Bible Reading Blog — January 18,2016

18 Jan

Today’s Readings — BREAK & Mark 3:20-34

I want to use today’s passage to look at the Greek manuscripts which are behind the English translations of the New Testament we enjoy. There are thousands of fragments and portions of the New Testament which have been hand copied through the centuries. A few of these are from within decades of the original text, others within a century or so, and many others from the early centuries of the last millennium. The New Testament has more copies in existence than any other work from the ancient world, and it is not even close. The next several works with the most copies could have all their copies combined and still fall short of the 24,000 or so New Testament manuscripts.

With that said, there are lots of differences between the manuscripts. Most of these are small matters that don’t affect anything significant. Most scholars say the differences do not affect anything important in 90-95% of the cases. Even in the cases where meaning is affected in a significant way, because there are so many manuscripts, we can usually do some detective work and determine which is the original reading. As we compare manuscripts to one another by age and by place of origin, we can usually construct plausible ideas about when the text was changed and why.

The text for today’s reading is one of the cases where we can see a probable altering of the text in some manuscripts. In Mark 3:20 and 21 we read,

Then he went home, and the crowd gathered again, so that they could not even eat. 21 And when his family heard it, they went out to seize him, for they were saying, “He is out of his mind.” The phrase “his family” in verse 21 is the Greek phrase hoi par autou, which means “the one’s close by him” (i.e., “his family” or KJV “his friends”). The phrase is a little vague but seems to point to Jesus’ family. Jesus’ family tried to take Him out of the crowd, saying, “He is out of His mind.”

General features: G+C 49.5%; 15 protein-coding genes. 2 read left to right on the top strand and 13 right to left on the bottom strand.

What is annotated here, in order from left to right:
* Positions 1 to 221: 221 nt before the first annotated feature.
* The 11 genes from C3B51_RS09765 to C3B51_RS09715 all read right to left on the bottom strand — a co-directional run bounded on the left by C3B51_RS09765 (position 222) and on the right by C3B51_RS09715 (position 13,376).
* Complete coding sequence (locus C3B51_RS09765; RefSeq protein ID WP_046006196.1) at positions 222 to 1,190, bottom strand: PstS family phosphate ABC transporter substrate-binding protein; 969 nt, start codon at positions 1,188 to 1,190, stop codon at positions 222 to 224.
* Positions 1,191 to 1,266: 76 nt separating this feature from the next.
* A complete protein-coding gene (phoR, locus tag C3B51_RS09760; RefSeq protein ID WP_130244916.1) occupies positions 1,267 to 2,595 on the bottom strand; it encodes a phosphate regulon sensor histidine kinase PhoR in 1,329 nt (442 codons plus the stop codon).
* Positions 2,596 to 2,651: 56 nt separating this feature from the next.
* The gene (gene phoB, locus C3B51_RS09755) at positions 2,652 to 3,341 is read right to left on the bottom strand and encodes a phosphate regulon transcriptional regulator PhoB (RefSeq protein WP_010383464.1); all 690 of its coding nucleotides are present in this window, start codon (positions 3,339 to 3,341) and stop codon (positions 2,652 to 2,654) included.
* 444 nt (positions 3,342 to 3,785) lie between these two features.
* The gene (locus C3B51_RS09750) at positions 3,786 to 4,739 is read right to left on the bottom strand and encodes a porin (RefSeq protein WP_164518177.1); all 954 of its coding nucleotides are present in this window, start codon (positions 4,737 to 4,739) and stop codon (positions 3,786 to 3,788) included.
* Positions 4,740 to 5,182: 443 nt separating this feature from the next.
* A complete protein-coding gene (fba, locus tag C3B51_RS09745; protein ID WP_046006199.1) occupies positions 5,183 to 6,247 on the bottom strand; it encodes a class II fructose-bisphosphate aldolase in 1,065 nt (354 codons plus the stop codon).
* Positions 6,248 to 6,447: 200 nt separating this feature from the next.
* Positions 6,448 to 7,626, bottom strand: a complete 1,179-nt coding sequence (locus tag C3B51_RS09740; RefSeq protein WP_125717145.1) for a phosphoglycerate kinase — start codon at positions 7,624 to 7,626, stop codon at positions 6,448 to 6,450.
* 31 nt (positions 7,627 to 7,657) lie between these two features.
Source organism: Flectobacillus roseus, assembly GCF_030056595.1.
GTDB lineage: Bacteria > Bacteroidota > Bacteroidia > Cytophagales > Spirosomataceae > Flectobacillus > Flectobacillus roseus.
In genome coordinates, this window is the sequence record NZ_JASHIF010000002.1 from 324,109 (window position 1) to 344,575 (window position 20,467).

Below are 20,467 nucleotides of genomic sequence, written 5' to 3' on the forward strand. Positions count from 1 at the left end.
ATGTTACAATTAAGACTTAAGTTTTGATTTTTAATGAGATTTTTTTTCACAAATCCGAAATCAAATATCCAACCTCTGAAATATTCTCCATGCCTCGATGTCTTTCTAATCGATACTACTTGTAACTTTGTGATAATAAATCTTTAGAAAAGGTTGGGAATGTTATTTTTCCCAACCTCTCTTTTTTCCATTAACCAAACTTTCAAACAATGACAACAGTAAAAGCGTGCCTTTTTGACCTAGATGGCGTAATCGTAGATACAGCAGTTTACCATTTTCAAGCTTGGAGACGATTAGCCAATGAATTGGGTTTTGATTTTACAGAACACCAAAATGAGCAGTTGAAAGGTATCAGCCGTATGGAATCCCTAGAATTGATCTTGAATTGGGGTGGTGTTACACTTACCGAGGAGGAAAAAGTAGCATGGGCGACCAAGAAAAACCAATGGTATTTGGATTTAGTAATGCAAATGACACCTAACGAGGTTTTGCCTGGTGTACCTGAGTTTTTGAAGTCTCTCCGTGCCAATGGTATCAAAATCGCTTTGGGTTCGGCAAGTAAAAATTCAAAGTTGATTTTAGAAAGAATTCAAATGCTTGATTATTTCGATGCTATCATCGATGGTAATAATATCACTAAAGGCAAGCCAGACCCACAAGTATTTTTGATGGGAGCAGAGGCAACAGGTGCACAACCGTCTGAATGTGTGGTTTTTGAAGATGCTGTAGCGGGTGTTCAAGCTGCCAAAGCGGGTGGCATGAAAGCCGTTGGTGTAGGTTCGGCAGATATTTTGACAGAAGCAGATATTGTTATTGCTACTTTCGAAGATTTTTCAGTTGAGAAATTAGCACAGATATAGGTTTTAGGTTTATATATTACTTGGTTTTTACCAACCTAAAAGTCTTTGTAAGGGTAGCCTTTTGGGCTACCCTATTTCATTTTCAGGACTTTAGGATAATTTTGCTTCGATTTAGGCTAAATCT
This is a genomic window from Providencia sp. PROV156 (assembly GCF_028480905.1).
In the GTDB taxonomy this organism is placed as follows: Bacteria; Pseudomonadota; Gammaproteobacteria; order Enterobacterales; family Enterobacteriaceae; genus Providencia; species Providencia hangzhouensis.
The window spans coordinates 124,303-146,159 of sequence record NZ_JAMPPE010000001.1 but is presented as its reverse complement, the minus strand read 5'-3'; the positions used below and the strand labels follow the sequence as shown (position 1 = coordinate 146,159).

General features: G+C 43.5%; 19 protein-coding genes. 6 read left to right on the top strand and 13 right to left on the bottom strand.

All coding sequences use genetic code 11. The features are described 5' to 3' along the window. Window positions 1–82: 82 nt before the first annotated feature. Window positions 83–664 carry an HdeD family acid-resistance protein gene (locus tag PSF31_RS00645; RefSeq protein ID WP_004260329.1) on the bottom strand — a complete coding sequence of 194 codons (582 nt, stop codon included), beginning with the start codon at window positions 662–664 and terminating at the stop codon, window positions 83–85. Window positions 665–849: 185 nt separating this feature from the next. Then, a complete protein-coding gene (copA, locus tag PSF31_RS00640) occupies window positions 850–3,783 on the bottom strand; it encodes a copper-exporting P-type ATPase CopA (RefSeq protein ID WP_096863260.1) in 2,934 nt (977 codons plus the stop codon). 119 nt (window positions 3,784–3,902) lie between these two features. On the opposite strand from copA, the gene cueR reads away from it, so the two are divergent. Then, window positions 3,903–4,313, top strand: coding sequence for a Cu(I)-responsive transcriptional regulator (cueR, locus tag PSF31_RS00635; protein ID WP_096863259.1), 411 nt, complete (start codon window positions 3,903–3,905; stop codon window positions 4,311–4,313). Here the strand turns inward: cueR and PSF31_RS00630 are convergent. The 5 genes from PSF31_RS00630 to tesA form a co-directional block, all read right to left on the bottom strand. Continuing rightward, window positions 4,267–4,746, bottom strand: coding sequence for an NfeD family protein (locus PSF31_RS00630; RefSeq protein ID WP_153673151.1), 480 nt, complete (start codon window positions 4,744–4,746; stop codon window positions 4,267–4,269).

But a couple of manuscripts have a different reading. These manuscripts have the reading,

peri autou hoi grammateis kai hoi loipoi (“when the scribes and the rest close by him”). Now this reading is obviously very different than the other reading. It is not just a matter of someone copying the wrong letter from one manuscript to another. This is an intentional alternate reading. What is the explanation? It seems most likely that this reading exists because of a desire to protect the family of Jesus from criticism. If the religious leaders can be implicated in calling Jesus crazy, this is more palatable than the words coming from Jesus’ family. But the context of the passage, along with the overwhelming number of manuscripts which support the first reading, point toward an alteration. The context where Jesus points to His true family as those who do the will of God would seem to close the case on the original reading in verse 21 being a reference to Jesus’ family.
Copyists are humans too. Sometimes, out of a motivation to protect those whom the church would later revere (Mary and the brothers of Jesus), a change is made to the text.
Those who haven’t studied Greek can still know something about manuscript differences by reading the footnotes in the Bible or by comparing translations. Most of the time the reasons for differences can be easily explained, giving us a New Testament we can fundamentally trust.


2 Responses to “Bible Reading Blog — January 18,2016”

  1. jpkight January 18, 2016 at 10:44 am #

    That was very interesting, Pastor Scott.  And it is not such a stretch to accept that Jesus’ family may not have been completely in his corner.   Jesus did say, “a prophet is not without honor, but in his own country, and among his own kin, and in his own house.”  (Mark 6:4 KJV) Thank-you for your daily posts,Jill

    Sent from my Verizon Wireless 4G LTE smartphone

    • jsf08 January 18, 2016 at 12:39 pm #

      Yes, that’s right Jill. I also saw a reference to John 7:3, where Jesus’ brothers counsel Him to show Himself publicly. In that passage, there seems to be some skepticism. Thankfully, when we get to the book of Acts, we find Mary and the brothers of Jesus with the apostles and believers gathered in prayer (Acts 1:14). Maybe the resurrection made a difference for Jesus’ brothers, they seem to have come around.

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